How To Make Signs With 1/4″ MDF Board

There are a few different ways that you can frame signs. The way you frame your sign will depend on how thick your sign backer material is. I recommend using MDF board for your signs. Here’s how to make signs with 1/4″ MDF board. Click here for Framing Farmhouse Signs | The Course, a mini video course that teaches y exact process!

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For a complete list of all the tools/materials I use to make signs, click here to see the post!

My Method For How To Make Signs With 1/4″ MDF Board

The method I’m going to teach you about today is how to frame ¼” MDF, with ¾” thick pine boards. It will make a difference if you’re not using ¾” boards. (When you buy a 1×2 board it actually measures ¾” thick by 1 ½” wide) Here’s a post on the best wood for making frame boards, and the method I use.

If you’re planning on making signs to sell them, you’ll likely need to ship them. Because shipping prices vary depending on the weight of an item, you’re going to want to make your signs as light as possible. If you’re using ½” or ¾” MDF to make your signs they’re going to be a lot heavier than a sign made with ¼” MDF. 

Framing Farmhouse Signs | The Course

Tools Needed- How To Make Signs With 1/4″ MDF Board

So there are a few tools you’ll need to invest in for this method of making signs. I use them every time I make a sign. Here they are…

Tools specific for framing ¼” MDF


Bit for router

Router Table

Tools Needed For Signs no matter how you frame them

Table saw (would be best)/ Circular saw (works great too)


Miter saw

Nail Gun

1” Brad Nails

Wood Glue

Wood Filler

Set Up Your Router In The Table

1. Set up your router in the router table. Make sure your bit is raised ¼” above the table. ¼” makes the measurements for the rest of the sign easy. You’ll need to set up your router fence to the depth that you want it.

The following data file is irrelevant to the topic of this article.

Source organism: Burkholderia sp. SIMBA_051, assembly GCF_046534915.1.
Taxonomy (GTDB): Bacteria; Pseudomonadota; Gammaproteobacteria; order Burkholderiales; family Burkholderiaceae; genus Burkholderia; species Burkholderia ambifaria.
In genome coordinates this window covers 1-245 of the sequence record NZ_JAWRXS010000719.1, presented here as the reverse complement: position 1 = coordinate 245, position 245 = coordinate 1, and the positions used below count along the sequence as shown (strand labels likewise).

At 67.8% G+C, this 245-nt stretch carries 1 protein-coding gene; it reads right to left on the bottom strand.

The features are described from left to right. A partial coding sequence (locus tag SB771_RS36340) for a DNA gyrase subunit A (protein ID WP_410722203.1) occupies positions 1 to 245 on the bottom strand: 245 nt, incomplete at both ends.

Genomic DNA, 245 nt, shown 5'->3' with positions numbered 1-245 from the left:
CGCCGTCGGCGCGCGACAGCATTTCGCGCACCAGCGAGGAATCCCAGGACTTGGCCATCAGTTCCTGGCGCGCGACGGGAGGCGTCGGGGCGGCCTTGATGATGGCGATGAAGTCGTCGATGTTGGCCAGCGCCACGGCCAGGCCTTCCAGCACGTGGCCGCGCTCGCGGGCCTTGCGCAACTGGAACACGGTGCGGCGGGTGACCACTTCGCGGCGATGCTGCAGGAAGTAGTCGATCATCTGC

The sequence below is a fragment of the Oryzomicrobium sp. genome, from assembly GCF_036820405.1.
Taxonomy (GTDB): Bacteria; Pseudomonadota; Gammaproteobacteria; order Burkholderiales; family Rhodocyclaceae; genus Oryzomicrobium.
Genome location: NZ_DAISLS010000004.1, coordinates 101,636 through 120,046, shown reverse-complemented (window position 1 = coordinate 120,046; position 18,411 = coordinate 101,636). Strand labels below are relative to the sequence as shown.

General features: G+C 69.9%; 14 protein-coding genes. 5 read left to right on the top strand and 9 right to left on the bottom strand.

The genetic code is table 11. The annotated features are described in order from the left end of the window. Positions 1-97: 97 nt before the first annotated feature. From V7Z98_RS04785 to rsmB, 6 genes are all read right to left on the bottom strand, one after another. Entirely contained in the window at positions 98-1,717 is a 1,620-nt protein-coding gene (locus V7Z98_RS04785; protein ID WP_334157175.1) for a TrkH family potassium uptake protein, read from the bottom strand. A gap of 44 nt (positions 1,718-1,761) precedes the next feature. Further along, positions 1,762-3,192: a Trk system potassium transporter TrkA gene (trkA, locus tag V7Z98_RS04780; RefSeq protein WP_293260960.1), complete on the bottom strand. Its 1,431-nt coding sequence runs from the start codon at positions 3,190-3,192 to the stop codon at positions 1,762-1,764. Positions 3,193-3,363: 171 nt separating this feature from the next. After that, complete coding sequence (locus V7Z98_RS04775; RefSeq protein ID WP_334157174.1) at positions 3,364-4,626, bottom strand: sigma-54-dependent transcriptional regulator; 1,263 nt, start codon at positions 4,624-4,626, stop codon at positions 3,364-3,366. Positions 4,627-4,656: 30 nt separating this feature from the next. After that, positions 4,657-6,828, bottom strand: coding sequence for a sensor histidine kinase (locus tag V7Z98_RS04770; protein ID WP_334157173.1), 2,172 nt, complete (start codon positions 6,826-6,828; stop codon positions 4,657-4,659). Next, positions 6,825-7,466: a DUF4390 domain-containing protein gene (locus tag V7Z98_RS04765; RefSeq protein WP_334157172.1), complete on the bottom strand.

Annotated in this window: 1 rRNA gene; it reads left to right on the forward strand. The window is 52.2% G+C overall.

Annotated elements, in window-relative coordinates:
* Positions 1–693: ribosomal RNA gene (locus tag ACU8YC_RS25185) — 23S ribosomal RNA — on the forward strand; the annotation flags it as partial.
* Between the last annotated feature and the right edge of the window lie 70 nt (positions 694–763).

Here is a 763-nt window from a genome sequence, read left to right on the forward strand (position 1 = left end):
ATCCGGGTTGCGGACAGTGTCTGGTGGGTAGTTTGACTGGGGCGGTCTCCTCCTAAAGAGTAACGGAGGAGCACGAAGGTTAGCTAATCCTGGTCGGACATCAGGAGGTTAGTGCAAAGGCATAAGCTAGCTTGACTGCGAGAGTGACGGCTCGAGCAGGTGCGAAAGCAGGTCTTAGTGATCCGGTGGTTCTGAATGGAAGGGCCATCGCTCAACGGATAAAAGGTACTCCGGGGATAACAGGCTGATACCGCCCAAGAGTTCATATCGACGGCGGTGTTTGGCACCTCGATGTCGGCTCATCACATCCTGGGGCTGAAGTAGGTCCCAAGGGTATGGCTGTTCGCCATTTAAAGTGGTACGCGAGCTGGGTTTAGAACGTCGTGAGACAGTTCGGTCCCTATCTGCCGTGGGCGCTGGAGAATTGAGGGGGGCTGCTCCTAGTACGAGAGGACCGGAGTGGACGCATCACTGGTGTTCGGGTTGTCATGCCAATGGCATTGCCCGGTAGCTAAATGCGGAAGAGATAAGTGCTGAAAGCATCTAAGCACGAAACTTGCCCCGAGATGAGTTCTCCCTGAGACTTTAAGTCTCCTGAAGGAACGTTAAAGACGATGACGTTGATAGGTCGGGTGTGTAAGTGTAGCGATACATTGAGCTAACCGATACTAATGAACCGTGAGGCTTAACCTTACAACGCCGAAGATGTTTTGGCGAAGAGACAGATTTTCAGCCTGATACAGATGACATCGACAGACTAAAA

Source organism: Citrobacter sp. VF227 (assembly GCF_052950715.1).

You can set the fence farther from the bit if you like a more shallow overhang on the frame. (So there’s less space between the front of the frame and the MDF sign backer). However, if you like a deeper overhang, set the table fence farther from the router bit.

I recommend sending a scrap piece through to make sure the groove is as deep as you need it to be, and to see how much overhang you will have.

Once you have the right distance for the fence, mark it with a pen so that you can easily find the right distance again. This will make a big difference if you’re using boards that you routered in different batches. You need your grooves to line up when framing, and they won’t if your router fence isn’t in the same spot every time.

Run The Frame Board Through TO Make A Groove

2. Once all of your safety gear is on put the widest part of your board flat to the router table (so my 1” side is flat against the table and the ¾” sides are facing out). Run your boards through the router. Use a push stick towards the end to protect your fingers.

 If I am ripping down a 1×12 pine board to get my frame board, then I usually end up with about 10- 1” boards. When I have the time I’ll run all of the boards through the router. I like to do this because it saves me time later on, when all of my frame boards already have grooves in them.

Cut Out The Frame Backer

3. Cut your 1/4″ thick MDF sign backer out using a circular saw or table saw.

Cut The Frame Boards

4. Measure and cut your frame boards. Having a couple of scrap pieces of frame boards that already have a groove in them comes in handy here. However, you can do it without them.

With scrap pieces

Set the sign backer in the grooves of the scraps, on the side of the sign that will have your middle frame boards on it, each on opposite sides of the sign (across from each other). Make sure the board is sitting all of the way inside the groove on both sides. Measure the outside edge to outside edge of the scrap frame pieces.